Monday, May 31, 2010
I've been noticing lately how one word often keeps cropping up repeatedly. Right now, for me, that word is "limpid". This is *not* a word that I am especially fond of. I somehow get a mental picture- if the word is used as "limpid blue eyes" - of someone with a vacant stare. Must be the "limp" part! I prefer to use "clear", "translucent" or even "pellucid". .. Anyway, this "limpid" keeps cropping up in a book I am reading about the Impressionists. The current one is a history - but, before that I read "The Swan Thieves", a novel by Elizabeth Kostova. The novel is about an imaginary woman painter during the time of the Impressionists but there are actual historical references too - such as the Prussians destroying hundreds of Pissaro's canvases. An interesting novel. I enjoy reading *real* art history and also historical fiction. I liked Susan Vreeland's "Luncheon of the Boating Party" - all about Renoir and the painting of his masterpiece. Some other glimpses of Impressionists were in a few of the stories in her "Life Studies" too. Thankfully, neither Kostova nor Vreeland were addicted to the use of "limpid". I'll post a painting that was in the recent show at the Federation Gallery - Roman winter- are the colours "limpid"? I think of it as clear winter light...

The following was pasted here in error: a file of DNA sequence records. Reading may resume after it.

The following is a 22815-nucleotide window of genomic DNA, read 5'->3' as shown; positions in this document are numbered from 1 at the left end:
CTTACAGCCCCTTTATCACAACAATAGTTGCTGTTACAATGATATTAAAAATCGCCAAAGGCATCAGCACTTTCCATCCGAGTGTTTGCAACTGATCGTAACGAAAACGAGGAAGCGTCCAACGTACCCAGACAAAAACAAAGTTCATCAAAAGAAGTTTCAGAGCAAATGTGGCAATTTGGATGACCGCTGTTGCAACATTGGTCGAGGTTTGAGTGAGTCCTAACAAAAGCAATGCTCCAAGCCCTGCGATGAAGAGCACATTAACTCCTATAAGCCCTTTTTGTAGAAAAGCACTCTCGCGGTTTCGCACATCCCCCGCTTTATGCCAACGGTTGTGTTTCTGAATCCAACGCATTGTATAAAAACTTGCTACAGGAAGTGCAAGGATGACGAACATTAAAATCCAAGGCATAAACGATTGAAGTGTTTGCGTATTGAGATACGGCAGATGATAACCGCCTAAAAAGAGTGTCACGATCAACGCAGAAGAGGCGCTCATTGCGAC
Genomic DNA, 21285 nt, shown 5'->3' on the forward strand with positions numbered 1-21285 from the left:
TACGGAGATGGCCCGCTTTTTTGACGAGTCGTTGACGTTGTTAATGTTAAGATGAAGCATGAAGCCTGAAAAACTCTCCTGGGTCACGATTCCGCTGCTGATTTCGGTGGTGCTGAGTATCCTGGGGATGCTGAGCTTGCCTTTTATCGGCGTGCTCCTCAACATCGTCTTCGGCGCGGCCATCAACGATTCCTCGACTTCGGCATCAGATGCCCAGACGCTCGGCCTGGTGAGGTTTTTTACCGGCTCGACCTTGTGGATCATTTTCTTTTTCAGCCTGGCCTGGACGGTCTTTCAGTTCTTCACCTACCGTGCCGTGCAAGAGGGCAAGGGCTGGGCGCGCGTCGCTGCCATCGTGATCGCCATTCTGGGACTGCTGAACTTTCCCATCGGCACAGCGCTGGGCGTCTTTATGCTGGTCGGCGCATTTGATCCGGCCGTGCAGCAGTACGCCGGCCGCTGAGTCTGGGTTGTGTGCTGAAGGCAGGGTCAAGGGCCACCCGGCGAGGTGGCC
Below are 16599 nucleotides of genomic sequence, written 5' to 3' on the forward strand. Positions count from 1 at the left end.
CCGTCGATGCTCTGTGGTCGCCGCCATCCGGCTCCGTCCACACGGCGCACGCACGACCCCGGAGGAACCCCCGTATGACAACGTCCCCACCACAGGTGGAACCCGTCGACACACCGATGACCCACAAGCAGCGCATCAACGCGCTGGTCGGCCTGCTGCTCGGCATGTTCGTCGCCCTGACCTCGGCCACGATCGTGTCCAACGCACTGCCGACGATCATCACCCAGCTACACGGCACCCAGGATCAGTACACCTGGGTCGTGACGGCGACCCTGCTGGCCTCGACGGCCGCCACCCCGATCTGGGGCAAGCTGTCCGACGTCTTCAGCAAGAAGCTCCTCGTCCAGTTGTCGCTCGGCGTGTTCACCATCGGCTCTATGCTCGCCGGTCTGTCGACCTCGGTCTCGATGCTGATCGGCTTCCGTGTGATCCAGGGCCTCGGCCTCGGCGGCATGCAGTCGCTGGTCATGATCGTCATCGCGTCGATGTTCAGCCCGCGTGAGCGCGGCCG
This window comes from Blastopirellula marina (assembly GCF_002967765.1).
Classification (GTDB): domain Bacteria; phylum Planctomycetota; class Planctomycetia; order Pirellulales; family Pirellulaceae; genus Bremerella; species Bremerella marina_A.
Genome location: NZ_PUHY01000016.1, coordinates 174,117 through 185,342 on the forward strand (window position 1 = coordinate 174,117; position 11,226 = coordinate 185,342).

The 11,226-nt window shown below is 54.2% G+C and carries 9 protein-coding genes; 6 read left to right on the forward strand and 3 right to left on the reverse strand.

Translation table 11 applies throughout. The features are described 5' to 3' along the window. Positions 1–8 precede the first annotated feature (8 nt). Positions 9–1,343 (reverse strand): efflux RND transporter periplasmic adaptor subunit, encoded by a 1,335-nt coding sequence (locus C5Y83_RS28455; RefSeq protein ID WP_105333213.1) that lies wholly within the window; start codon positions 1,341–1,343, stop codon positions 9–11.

Wednesday, May 26, 2010
For the recent "DoorsOpen", I made a display on one wall that had drawings from one life-drawing session- Iva in her ballet outfit- and then I posted the following explanation. Life drawing is called "life drawing" because it is drawing from life - from a live model. The model is often "undraped" (nude) in order that the artists can better understand anatomy. Sometimes the model is "draped" (clothed)- which can actually be harder as besides needing an awareness of how the body is moving under the clothing, the artist has to draw the clothing itself, with all its folds and drapery. Each life drawing group has its own format as to how the poses are set up and the timing planned. One person is the timer and, usually, another sets the lighting. Some groups are silent but it is more usual to have music playing. Again, the music will vary with the group. In the group in which these drawings were done, the format is five one-minute poses, five two-minutes poses - for warm-up - then four five-minute poses which are actually the same pose but the model rotates 360 degrees. This rotation pose is excellent practice in anatomy and drawing from different angles - along with the problems of "foreshortening", the term used to describe perspective relating to the human form. Then, in this group, we do a "long pose" - half an hour, then a coffee break followed by a return to the same pose for a further hour. The last hour is in two half-hours to give the model a break between.
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